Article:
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So what are the best Jupiter-3s? Almost all of the ones that I've seen need a CLA and it's not hard to do. But takes time, this one was 6 hours- not counting time time required to soak in solvent to get the optics module out of the focus mount. An extreme, because the helical had to be repositioned and the blades needed to be flood cleaned. There is deviation from lens-to-lens. Overall: I have the best luck with the 1950s KMZ J-3's from 1953 through to 1956. 1950 was start of production, and problems encountered included the focal length be so far off that the lens was unusable. I have transferred the the glass from an early KMZ to a different fixture to make it work, and changed the focal length on a second one. The ZOMZ lenses: avoid 1956 and 1957, more deviation than most.

And the Valdai lenses: this is the first sharp one out of 9 used that was as good as a nice ZOMZ or KMZ. And a lot of work was required to make it usable. Avoid them unless you can test it on your camera and return it if bad.
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Top Veteran
Wonderful post Brian. I have been tempted recently to buy a Jupiter lens from Ebay because I am intrigue about them and they are cheap. But after reading this post, as wonderful a lens as they are when they are finally working right, I am now not sure. I don't think I can take apart the lens as skillfully as you do. Well, let's put it this way, I can probably take the lens apart, but not put it back. I usually ends up with spare parts when I am done.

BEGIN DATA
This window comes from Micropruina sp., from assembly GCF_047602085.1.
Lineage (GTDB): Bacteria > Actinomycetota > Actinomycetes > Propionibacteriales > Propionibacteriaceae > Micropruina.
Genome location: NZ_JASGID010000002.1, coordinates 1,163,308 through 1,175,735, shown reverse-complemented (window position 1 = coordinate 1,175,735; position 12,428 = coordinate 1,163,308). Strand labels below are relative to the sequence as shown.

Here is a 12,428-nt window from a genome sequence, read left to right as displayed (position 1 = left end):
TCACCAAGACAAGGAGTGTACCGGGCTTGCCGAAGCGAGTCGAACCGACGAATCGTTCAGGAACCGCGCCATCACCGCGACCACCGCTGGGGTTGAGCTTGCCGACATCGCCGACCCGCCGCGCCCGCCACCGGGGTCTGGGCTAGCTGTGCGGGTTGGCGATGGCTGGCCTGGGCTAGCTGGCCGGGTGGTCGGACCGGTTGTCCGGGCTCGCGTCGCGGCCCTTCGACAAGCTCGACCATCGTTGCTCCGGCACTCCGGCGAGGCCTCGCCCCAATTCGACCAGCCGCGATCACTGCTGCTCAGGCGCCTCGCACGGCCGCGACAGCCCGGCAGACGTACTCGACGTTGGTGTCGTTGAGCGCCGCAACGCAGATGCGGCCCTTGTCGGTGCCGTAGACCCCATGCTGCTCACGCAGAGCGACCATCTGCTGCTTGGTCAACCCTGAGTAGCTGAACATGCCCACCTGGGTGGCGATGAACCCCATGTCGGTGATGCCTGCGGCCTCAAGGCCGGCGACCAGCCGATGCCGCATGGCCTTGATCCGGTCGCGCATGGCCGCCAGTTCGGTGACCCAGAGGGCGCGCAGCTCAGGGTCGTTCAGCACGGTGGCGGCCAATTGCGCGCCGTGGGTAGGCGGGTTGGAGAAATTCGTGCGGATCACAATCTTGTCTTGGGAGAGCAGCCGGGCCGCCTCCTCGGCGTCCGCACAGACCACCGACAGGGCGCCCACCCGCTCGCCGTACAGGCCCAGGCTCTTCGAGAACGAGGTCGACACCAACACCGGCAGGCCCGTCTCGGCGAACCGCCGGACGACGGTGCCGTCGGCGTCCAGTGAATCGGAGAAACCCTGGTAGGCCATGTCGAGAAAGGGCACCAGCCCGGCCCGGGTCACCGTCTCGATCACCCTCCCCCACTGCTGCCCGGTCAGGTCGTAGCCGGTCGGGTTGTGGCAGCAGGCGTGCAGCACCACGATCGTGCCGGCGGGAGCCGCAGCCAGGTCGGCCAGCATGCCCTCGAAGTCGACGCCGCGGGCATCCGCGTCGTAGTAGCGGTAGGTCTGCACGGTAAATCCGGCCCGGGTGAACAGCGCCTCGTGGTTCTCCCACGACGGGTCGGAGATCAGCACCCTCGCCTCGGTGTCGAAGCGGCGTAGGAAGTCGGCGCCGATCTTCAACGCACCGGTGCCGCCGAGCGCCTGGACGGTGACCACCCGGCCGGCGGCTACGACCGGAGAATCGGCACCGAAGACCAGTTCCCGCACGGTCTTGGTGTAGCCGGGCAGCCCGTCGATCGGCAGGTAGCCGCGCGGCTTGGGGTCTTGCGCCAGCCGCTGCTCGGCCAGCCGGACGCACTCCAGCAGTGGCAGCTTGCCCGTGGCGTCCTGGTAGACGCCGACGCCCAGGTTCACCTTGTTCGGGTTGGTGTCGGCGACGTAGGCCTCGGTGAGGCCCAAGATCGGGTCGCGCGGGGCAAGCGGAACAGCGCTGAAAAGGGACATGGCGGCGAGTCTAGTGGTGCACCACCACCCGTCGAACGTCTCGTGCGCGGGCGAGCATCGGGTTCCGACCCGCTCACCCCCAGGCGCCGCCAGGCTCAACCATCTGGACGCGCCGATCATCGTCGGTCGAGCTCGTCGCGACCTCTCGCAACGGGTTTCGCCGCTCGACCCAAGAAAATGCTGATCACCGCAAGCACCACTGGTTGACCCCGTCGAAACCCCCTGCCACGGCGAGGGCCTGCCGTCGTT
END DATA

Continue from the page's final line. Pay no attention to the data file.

Thankyou for the kind words. As a kid I spent a lot of time taking toys apart. My teenage years, could put them back together.

35 years ago a Physicist that I worked explained the law of "Conservation of Inconvenience". The Jupiter-3 fits into the "Low-Price", "High Performance", needs a lot of work to get it there.

M. Valdemar

Top Veteran
New York City
What is your guess about why the Valdai lenses were so bad? Late Soviet Union negligence and apathy in the factory? Just nobody cared and no quality control? Or was the system just so flawed at that point that they could not produce a well-made lens?
The Helios-103 was produced at the same time, and the Menopta branded export version- even later.

I have a couple of other ex-USSR lenses of about the same time that are good.

So- I cannot state that everything out of the USSR was mediocre to miserable at the time, but will state that the Valdai made Jupiter-3's are awful.
It must have been poor management and quality control at that plant, was an exasperation of the problems being faced by the USSR.
As Romeo Void says, "Never say Never"...
But be sure to have test and return privilege.

I've not photographed all the lenses that have been taken apart on my desk- but I have taken test pictures with most of them. Doing CLA's on them gave a source of a large enough samples to generate some lasting opinions. It took 1~2 years for KMZ and ZOMZ to hit their stride. The early KMZ lenses are all over the place mechanically. Same with the 56~57 ZOMZ, I've seen a lot of deviation. The Valdai J-3: I've shot with 14 of them, including this one. I parted out several to repair other lenses.